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Memories of Bedford woman’s 1971 slaying haunt victim’s relatives

The Boston Globe 4/11/2022 Emily Sweeney
An undated photo of Natalie Scheublin. © Handout An undated photo of Natalie Scheublin.

Jon Fredriksen still remembers the moment his father told him that his aunt had been murdered. It was 1971, and he was 18 years old.

“It was a total shock,” said Fredriksen.

Life was never the same for him and the rest of his family. The brutal slaying of Natalie Scheublin, a 54-year-old mother of two, in her Bedford home stunned everyone who knew her, sent shock waves through the community, and left police desperately searching for clues. But the investigation kept hitting dead ends, and the case remained unsolved for decades.

It wasn’t until March of this year — more than 50 years after her murder — that an indictment was finally returned against a suspect and an arrest was made. Arthur L. Massei, 76, of Salem, is being held without bail on the murder charge.

The break in the case, after all these years, came as a surprise to him.

Fredriksen had always wondered who killed his aunt, but didn’t bring it up out of respect for his family, especially his cousins, who have spent most of their adult lives grappling with the loss of their mother.

“She was my father’s sister,” he said. “She was a very gentle and kind person. No one would have ever said a bad thing about her.”

“I didn’t want to bring up bad memories,” he said. “But I was still always wondering.”

Back in the 1960s, Natalie and Raymond Scheublin were well known in the town of Bedford. They had two children and lived in a Cape-style home on Pine Hill Road that had a swimming pool in the backyard. Raymond was president of the Lexington Trust Co., and Natalie had been active in local affairs, having served as president of the Bedford Arts and Crafts Society and as a member of the Bedford Woman’s Community Club, the Bedford Garden Club, and the Emerson Hospital Auxiliary.

June 10, 1971, probably started off like any other Thursday for the Scheublins. By then their two children were both grown and had moved out of the house. Raymond went off to work, and he spoke to Natalie over the telephone that afternoon. But by the early evening, she was dead.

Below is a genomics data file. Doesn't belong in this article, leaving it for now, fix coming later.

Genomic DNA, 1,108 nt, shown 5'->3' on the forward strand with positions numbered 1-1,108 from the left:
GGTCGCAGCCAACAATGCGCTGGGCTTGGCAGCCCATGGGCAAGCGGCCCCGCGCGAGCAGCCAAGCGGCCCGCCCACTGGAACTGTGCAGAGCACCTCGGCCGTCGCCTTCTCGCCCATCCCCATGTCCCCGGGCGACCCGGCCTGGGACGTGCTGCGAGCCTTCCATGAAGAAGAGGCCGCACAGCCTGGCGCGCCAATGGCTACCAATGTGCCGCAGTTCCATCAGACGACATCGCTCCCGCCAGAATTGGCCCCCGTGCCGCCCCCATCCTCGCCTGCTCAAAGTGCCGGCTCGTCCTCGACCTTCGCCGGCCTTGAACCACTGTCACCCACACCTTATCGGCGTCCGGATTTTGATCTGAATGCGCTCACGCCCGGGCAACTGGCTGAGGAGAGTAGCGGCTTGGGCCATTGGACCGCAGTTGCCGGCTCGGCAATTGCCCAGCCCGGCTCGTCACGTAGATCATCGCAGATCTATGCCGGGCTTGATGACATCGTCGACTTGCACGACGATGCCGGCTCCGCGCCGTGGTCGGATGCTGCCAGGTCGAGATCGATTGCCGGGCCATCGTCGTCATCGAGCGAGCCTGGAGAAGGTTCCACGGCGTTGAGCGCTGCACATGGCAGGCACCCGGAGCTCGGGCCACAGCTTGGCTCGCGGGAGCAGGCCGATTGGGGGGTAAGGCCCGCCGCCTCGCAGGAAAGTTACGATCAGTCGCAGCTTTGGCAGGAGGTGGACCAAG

Authorities said Raymond Scheublin discovered his wife’s body when he came home from work. He found her in the basement, face down on the floor, with her ankles bound and a makeshift gag tied around her neck. She had been stabbed and bludgeoned to death.

Scheublin immediately contacted police and officers arrived at the scene within minutes. Investigators determined nothing of significant value had been taken from the home. Natalie’s car was missing, but whoever took it didn’t go far. By 8:42 p.m. police located her blue-and-white 1969 Chevrolet Impala less than a half-mile away, in the parking lot of the nearby Veterans Administration Hospital.

Nearly three decades later, in 1999, investigators connected a latent fingerprint that had been recovered from Natalie’s car to Massei. Prosecutors said Massei has a lengthy criminal record that went back to 1962 and had been convicted of “numerous” offenses, including armed robbery and financial crimes. According to news reports, he also escaped from prison on more than one occasion.

When police interviewed Massei in 2000, he denied any knowledge of the killing or having ever been to Bedford.

Prosecutors said Massei told investigators that he was in jail when Natalie was murdered. But that turned out not to be true, prosecutors said, and Massei was a fugitive from justice at the time.

When he was interviewed again in 2005, prosecutors say Massei changed his story. This time he said that in 1971 an unnamed organized crime associate had asked him to kill the wife of a man “who runs a bank” and make it look like a burglary, according to prosecutors.

“Massei said that he had been told that the banker was friendly with members of the Winter Hill criminal organization,” prosecutors wrote in court papers. “Massei claimed he had been offered a large sum of money to carry out the murder, but that he had declined to participate.”

Massei also claimed that his dead cousin carried out the murder, prosecutors said.

Investigators never found any corroborating evidence that Scheublin was involved in a murder-for-hire plot to kill his wife.

Fredriksen, who is now 68 and retired, dismissed Massei’s allegation.